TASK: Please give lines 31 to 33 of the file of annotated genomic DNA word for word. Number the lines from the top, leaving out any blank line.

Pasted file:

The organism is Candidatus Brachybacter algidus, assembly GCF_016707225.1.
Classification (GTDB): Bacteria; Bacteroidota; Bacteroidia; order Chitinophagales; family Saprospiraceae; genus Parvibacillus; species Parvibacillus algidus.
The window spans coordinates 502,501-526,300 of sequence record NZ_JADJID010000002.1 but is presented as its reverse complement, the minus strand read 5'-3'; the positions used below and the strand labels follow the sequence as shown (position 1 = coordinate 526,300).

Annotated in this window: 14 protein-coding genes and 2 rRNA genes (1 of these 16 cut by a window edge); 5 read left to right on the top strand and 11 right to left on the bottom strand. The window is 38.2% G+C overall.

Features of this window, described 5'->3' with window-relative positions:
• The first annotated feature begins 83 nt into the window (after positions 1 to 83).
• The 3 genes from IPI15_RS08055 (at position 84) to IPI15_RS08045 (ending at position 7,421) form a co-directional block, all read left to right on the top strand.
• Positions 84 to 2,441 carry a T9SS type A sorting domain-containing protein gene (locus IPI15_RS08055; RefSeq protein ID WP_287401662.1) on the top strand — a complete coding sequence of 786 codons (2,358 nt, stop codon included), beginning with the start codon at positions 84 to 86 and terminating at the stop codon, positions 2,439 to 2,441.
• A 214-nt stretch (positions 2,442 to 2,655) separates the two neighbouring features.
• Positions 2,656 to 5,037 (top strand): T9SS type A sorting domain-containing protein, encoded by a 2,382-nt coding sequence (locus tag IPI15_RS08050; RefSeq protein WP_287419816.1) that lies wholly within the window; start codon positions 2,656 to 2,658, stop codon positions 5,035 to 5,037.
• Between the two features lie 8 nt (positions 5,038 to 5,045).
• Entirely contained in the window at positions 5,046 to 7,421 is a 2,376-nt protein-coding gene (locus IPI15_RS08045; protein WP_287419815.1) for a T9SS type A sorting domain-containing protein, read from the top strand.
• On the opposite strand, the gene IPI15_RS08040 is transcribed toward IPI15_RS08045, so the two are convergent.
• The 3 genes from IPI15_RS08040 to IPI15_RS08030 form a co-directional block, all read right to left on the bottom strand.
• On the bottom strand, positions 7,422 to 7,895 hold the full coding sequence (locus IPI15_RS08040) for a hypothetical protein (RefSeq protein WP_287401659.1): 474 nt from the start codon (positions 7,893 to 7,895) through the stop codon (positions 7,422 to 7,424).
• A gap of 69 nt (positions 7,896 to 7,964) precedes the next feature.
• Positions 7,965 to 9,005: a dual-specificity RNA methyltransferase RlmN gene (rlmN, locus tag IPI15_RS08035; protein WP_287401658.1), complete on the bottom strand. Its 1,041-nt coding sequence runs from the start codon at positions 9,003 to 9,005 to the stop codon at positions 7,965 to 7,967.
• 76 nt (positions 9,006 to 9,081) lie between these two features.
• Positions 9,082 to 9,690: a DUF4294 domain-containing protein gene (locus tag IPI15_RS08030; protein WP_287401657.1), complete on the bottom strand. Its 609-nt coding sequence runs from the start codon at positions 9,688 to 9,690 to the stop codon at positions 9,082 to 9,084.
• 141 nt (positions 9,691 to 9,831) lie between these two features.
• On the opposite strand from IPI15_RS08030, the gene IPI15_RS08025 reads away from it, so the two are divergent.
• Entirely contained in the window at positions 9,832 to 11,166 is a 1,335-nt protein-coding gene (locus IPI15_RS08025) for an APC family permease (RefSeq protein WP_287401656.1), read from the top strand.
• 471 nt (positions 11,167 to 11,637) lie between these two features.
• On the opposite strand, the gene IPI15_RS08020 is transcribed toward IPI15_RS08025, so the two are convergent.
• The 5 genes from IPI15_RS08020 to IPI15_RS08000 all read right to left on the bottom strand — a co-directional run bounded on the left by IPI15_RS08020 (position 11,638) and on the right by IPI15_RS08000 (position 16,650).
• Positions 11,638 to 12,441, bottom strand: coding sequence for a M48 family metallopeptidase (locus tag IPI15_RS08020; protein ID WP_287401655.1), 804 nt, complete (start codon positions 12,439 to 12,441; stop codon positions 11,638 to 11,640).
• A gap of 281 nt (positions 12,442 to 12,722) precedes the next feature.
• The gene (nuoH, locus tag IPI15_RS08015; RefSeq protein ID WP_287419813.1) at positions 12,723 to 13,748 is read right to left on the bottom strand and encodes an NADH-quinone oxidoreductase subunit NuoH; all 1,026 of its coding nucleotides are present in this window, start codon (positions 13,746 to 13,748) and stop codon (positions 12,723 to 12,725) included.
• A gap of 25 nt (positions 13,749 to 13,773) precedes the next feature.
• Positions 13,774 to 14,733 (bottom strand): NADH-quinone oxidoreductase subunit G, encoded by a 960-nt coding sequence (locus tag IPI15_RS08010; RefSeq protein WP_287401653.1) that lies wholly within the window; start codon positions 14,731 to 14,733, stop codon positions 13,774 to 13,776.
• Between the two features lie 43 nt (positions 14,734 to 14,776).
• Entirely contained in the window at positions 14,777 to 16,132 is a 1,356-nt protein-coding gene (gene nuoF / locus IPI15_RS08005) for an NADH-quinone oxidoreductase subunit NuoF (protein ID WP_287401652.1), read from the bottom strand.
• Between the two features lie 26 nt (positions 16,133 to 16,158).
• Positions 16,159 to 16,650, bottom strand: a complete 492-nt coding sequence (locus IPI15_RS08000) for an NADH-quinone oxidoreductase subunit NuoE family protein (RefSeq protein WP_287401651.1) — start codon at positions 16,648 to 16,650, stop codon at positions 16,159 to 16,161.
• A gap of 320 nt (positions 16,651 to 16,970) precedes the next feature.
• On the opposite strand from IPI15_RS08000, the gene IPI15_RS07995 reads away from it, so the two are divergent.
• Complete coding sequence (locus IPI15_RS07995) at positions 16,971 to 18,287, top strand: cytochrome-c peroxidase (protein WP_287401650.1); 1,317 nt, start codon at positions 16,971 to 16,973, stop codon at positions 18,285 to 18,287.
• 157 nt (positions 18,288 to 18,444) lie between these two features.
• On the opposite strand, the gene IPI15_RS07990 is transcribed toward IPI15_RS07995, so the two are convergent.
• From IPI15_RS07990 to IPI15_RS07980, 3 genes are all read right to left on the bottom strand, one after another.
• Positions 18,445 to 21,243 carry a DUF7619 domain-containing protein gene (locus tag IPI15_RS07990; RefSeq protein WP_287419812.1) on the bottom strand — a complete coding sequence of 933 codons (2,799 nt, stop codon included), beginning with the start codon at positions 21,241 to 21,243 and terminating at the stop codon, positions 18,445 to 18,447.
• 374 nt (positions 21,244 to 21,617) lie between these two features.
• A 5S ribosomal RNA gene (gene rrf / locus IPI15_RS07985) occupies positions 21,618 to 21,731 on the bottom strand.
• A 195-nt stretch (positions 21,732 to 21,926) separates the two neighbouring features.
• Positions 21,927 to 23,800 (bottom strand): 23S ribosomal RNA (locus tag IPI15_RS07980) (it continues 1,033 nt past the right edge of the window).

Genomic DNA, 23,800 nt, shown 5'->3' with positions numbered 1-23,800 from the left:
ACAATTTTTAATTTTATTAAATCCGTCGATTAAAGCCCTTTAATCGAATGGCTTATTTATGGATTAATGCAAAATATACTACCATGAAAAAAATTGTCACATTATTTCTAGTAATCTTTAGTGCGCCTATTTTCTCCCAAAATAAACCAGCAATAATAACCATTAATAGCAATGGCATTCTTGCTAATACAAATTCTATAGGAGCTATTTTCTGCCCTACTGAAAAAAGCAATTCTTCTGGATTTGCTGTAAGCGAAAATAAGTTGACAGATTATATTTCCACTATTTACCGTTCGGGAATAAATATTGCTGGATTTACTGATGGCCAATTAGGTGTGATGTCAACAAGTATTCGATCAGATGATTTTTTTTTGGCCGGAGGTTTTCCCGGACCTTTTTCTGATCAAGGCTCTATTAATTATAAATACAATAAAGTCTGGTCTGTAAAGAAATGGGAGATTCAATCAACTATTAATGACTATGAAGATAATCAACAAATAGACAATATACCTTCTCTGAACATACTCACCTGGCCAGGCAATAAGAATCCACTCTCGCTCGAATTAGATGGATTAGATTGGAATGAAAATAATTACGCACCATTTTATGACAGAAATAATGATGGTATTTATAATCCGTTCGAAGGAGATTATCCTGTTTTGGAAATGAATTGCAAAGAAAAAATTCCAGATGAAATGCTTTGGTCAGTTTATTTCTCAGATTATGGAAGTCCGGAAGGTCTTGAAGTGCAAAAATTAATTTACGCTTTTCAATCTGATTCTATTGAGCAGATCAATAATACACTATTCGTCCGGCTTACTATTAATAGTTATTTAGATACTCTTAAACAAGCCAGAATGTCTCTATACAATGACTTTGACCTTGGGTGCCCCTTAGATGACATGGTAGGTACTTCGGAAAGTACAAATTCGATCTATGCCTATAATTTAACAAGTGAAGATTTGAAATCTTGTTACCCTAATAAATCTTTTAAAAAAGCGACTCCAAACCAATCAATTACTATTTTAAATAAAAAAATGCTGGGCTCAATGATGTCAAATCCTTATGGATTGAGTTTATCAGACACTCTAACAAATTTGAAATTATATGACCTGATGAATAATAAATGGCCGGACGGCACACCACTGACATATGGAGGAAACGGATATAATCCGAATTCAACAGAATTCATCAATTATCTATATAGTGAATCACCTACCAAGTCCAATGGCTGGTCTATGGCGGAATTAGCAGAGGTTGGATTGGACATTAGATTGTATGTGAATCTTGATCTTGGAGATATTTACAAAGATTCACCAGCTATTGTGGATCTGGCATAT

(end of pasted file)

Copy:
• Between the two features lie 43 nt (positions 14,734 to 14,776).
• Entirely contained in the window at positions 14,777 to 16,132 is a 1,356-nt protein-coding gene (gene nuoF / locus IPI15_RS08005) for an NADH-quinone oxidoreductase subunit NuoF (protein ID WP_287401652.1), read from the bottom strand.
• Between the two features lie 26 nt (positions 16,133 to 16,158).